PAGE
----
"When you shall go out to wage war against your enemy, and Hashem your
should give him into your hand..." [21:10]
Note how the action switches in the middle of the verse: when you go out,
and HaShem gives you... Who goes out? You do. But who gives success? G-d.
Our Sages explain that the most important war in a person's life is that
against his own inclinations and desires. More precisely, a person is
regarded as having two internal forces, good and bad inclinations. The
of a person is to battle his bad inclinations and follow the good, and
become a more perfect and G-dly individual.
The K'sav Sofer, Rabbi Abraham Sofer [the Rabbi of Pressburg during the
1800's], applies the above passage to this most important war, and in so
doing explains the cryptic saying of Hillel in the Chapters of the Fathers
[1:14], "If I am not for me, who will be for me? And if I am for myself,
what am I? And if not now, when?"
In the Talmud, Masechta Sukkah 52b, Reish Lakish says that a person's evil
inclinations attempt to overpower him or her every day, and if HaShem
not help each person, it would be impossible to beat those inclinations
back. If so, says the K'sav Sofer, one might believe that it is better not
to fight, or to make any effort at all to bring his or her desires under
control. Rather, he should trust that G-d will help him, and fight the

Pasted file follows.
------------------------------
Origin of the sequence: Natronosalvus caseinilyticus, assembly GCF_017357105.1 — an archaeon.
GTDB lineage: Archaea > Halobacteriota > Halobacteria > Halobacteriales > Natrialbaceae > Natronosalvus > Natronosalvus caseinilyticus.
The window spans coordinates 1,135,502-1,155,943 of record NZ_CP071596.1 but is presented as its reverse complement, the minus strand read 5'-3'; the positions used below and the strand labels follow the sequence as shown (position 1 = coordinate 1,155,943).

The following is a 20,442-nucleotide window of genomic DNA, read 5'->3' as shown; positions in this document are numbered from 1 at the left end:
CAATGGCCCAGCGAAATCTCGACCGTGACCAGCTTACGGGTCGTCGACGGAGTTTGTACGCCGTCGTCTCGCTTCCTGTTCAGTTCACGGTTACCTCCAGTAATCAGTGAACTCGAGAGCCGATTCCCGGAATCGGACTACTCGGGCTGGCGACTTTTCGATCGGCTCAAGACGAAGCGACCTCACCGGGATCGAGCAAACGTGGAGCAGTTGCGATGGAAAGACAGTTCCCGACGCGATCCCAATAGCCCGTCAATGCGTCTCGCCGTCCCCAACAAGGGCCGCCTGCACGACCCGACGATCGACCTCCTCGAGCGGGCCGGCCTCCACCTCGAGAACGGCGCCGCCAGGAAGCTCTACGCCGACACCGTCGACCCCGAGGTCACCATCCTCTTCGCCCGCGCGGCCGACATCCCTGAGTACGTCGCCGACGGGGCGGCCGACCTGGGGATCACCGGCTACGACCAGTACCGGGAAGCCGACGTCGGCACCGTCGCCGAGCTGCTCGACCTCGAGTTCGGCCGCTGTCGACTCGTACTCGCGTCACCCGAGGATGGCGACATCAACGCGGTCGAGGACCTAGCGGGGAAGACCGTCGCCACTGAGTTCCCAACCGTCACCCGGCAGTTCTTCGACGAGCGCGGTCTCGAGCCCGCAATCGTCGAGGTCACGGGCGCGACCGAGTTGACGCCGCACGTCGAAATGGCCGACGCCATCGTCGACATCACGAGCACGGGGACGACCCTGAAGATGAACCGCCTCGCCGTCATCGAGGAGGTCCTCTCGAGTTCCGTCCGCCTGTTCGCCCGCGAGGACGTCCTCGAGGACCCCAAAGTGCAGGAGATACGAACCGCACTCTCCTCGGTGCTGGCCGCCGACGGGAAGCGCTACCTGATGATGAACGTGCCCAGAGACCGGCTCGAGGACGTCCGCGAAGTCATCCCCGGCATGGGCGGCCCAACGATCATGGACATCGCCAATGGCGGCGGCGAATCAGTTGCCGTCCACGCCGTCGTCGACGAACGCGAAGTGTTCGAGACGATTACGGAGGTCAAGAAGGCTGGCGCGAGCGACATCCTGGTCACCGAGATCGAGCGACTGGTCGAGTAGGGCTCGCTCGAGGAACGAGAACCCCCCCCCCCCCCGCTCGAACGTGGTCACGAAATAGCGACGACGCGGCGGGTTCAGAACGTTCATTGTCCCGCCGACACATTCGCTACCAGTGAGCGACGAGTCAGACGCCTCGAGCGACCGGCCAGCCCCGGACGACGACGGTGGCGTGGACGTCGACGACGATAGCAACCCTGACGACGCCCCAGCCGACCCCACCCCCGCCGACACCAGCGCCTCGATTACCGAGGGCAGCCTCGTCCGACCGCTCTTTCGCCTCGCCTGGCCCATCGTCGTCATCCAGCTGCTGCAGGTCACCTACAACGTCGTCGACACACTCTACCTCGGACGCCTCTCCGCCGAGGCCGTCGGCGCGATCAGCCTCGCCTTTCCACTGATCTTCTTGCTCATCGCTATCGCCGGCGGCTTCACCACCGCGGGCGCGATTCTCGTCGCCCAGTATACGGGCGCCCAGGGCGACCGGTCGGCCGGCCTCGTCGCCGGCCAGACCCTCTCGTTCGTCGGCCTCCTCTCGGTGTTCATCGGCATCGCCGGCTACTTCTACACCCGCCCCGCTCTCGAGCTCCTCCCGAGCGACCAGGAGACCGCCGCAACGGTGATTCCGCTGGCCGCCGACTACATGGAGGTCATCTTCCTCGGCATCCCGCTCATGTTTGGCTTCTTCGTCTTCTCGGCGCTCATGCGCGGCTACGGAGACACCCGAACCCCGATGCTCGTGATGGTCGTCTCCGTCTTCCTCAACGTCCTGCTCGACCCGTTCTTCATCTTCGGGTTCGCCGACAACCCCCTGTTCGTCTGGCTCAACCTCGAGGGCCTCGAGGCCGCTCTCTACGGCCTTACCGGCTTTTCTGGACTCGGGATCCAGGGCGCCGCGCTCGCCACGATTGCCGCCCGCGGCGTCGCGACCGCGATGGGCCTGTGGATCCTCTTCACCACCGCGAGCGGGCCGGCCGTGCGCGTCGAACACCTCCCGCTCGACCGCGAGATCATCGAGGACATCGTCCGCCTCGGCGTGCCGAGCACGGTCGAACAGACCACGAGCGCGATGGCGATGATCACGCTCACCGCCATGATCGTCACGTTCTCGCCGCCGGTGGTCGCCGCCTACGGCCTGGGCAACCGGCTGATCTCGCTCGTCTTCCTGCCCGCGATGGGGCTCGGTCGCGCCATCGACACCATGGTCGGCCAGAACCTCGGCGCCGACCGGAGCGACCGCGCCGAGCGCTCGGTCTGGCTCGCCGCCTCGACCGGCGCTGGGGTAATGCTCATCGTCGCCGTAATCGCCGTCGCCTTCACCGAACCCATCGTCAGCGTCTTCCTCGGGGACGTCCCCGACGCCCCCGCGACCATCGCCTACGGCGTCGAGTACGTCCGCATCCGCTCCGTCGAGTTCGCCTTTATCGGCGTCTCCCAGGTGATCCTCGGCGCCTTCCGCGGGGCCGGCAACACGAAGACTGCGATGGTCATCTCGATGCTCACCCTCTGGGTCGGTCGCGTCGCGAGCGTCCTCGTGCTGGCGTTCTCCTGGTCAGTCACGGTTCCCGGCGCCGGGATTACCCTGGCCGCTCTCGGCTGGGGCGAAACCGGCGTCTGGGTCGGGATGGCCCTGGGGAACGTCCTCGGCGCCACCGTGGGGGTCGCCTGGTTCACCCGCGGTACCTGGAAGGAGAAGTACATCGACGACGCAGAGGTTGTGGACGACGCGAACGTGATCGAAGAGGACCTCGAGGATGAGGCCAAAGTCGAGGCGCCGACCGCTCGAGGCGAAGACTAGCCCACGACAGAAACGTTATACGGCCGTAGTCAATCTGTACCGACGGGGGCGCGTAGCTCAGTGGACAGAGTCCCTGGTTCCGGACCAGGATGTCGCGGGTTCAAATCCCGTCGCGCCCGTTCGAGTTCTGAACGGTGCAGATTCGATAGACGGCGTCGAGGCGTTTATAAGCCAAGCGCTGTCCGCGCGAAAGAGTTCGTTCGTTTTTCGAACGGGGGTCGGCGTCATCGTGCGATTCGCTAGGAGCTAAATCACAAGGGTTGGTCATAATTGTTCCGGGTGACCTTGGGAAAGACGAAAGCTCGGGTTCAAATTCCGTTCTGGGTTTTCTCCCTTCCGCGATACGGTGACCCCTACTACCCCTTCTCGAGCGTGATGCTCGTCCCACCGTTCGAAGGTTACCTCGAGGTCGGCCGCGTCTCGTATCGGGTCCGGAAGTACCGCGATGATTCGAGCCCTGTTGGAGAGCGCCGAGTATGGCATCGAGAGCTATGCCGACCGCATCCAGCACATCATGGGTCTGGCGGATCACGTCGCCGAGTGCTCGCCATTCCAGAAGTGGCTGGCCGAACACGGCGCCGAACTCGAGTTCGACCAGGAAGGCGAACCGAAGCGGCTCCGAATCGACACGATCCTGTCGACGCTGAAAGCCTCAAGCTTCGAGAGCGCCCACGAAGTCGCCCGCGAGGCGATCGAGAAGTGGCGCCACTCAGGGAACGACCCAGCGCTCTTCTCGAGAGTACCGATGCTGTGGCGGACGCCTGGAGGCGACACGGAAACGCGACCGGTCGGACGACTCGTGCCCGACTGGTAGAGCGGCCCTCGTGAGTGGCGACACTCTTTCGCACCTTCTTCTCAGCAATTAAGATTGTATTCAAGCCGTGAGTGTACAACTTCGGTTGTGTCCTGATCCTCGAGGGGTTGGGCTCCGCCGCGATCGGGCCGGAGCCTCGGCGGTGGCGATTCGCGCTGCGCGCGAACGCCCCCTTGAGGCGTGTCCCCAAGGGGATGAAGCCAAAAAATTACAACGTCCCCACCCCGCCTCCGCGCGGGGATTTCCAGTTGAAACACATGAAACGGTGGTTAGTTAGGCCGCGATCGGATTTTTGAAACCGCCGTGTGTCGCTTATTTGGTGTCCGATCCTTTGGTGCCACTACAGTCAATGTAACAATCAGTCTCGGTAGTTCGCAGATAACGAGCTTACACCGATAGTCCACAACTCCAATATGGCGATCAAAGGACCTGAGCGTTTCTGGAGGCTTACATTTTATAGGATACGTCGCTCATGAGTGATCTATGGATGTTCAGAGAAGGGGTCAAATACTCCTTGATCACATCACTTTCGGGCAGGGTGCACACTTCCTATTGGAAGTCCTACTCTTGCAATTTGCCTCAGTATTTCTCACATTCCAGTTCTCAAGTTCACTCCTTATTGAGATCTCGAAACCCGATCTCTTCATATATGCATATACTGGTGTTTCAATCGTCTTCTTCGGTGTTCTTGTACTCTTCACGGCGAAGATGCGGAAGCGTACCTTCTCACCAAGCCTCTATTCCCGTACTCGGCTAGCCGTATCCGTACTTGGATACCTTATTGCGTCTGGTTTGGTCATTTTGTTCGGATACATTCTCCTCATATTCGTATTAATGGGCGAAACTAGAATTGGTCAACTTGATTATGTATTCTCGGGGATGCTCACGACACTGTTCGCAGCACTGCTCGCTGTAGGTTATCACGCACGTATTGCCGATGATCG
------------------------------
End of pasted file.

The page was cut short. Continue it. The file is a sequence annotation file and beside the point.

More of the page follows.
great war on his behalf.
The truth is just the opposite. One who believes this, says the K'sav
Sofer, will never control his or her desires. It is necessary for a person
to constantly battle his desires to the full extent of his capabilities -
and then Heaven will help. "One who comes to purify himself, [Heaven]
him," say our Sages. The person must begin to purify himself first.
This, according to the K'sav Sofer, is what Hillel said: "If I am not for
me, who will be for me?" If a person does nothing on his own behalf, and
does not stand up to fight his inclinations, then who is going to help
him? "And if I am for myself, what am I?" Even after making the effort,
what is it? Because alone it is insufficient - one cannot control his
desires without further help, combined with his own efforts. "And if not
now, when?" Let no one think that he can set aside the battle until he
ages, and loses many of his desires for the pleasures of the physical
world, and then return to HaShem, who will accept him with mercy. Our
have already said: happy is the one who fears HaShem while he still has
physical strength, for then he will be able to completely return to G-d
abandon his misbehavior.
So the verse from our Parsha, this Torah reading, can be easily applied to
this war: "When you go out to do battle against your enemy" - this is the
evil inclination, and only if you go out to battle against him,
then "Hashem your G-d should give him into your hand," for "One who comes
to purify himself, [Heaven] helps him." This, concludes the K'sav Sofer,
easy to understand.